BC: It was easy to recognize a figure like Josef Mengele as evil because he violated medicine’s moral code in the experiments he conducted at Auschwitz. But there is no code for architects, so where does the grounding of the discipline you talk about start?
RJvP: Let me in response quote Thomas Hardy: “If way to the better there be, it exacts a full look at the worst.”
BC: Your involvement with forensic architecture and the Holocaust begins with the Irving/Lipstadt case in England 16 years ago. What was it that compelled you to become involved in that particular case?
RJvP: In fact, my involvement began in the late 1980s when, looking for historical material on the gas chambers and crematoria, I found the Leuchter Report and read some of Holocaust-denier Robert Faurisson’s speculations. I immediately recognized that their methods violated every principle of conscientious historiography—to treat all sources with appropriate reservations; to give consideration to counterevidence; to be even-handed in one’s treatment of evidence; to weigh the authenticity of all accounts, and not merely those that contradict one’s thesis, etc. etc.—and hence I turned away from it in disgust. But when, a decade later, I had become an expert on Auschwitz because of my extensive study of the evidence, I believed I could not refuse to get engaged. As the deniers were misrepresenting the historical evidence about the genocidal function of Auschwitz, I felt under obligation to be, in a manner of speaking, the champion for the evidence—evidence that cannot speak without someone giving it a voice. Because I was the only historian who could do that at this time (a French pharmacist named Jean-Claude Pressac had also done important forensic analysis, but he was not a historian and was unable to organize the forensic material within what lawyers would call “a theory of the case”), I felt under obligation to make myself available. In a sense, I did not choose to get engaged, but was chosen.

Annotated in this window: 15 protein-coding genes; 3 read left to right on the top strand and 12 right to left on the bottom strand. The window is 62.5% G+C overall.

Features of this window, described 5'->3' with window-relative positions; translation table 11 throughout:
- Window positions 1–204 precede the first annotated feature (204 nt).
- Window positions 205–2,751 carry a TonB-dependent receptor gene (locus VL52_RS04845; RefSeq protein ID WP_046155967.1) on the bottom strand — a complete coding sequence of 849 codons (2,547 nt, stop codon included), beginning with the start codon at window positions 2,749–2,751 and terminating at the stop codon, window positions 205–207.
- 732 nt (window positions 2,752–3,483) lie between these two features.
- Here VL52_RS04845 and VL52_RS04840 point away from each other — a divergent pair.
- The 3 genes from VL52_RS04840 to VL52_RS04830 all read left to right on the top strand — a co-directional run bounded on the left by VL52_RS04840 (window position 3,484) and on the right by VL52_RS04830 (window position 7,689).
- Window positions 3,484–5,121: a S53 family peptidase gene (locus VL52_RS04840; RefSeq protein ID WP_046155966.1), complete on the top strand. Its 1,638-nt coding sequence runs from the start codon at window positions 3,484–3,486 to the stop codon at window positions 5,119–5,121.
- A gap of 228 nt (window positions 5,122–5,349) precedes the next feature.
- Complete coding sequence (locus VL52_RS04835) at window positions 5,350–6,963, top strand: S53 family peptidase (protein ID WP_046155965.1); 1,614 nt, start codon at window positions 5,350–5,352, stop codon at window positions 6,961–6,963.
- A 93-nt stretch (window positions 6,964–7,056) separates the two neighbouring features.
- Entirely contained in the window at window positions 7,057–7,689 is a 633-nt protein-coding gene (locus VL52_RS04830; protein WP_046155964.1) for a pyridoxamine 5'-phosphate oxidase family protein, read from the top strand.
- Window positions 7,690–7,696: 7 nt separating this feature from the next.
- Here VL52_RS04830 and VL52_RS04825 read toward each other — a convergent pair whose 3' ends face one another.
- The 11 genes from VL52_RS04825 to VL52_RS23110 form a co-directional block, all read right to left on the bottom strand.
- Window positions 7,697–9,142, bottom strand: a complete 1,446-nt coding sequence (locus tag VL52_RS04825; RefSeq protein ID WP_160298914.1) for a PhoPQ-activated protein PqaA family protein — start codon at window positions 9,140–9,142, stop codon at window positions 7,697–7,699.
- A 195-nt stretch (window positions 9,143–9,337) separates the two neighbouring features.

BC: I’m not asking you to get inside the mind of Mr. Justice Charles Gray but how important do you think the eyewitness testimony was in the case?
RJvP: Throughout my expert report I cross-referenced the forensic analysis of material evidence with eyewitness evidence provided by both perpetrators and victims. Key in my strategy was the eyewitness evidence of Henry Tauber, and I aimed to convince the judge that his account about the design and operation of the gas chambers, especially the gas columns and the operation of the ovens, could be trusted. I proved successful: in his lengthy judgment, Mr. Justice Charles Gray explicitly considered the evidentiary value of Tauber’s statements, made in 1945, and they proved crucial in winning the Auschwitz part of the case. Given the importance of Tauber, the Evidence Room team has a cast of his portrait taken at the time of his testimony in the exhibition, and we dedicated our book about the exhibition to his memory.
BC: Let me skip skip forward and ask how did The Evidence Room come about as an exhibition?
RJvP: In 2007 I met Alejandro Aravena, and gave him a copy of The Case for Auschwitz, the book I wrote about the forensic interpretation of the Auschwitz blueprints and architectural remains. He remembered the book when he was appointed as the Curator of the 2016 Venice Architecture Biennale, and asked me to contribute an exhibition. I realized that a book and an exhibition are very different things, and that I could not paste the pages of a book on the wall, so I asked Donald McKay, my friend and colleague at the University of Waterloo School of Architecture, for help.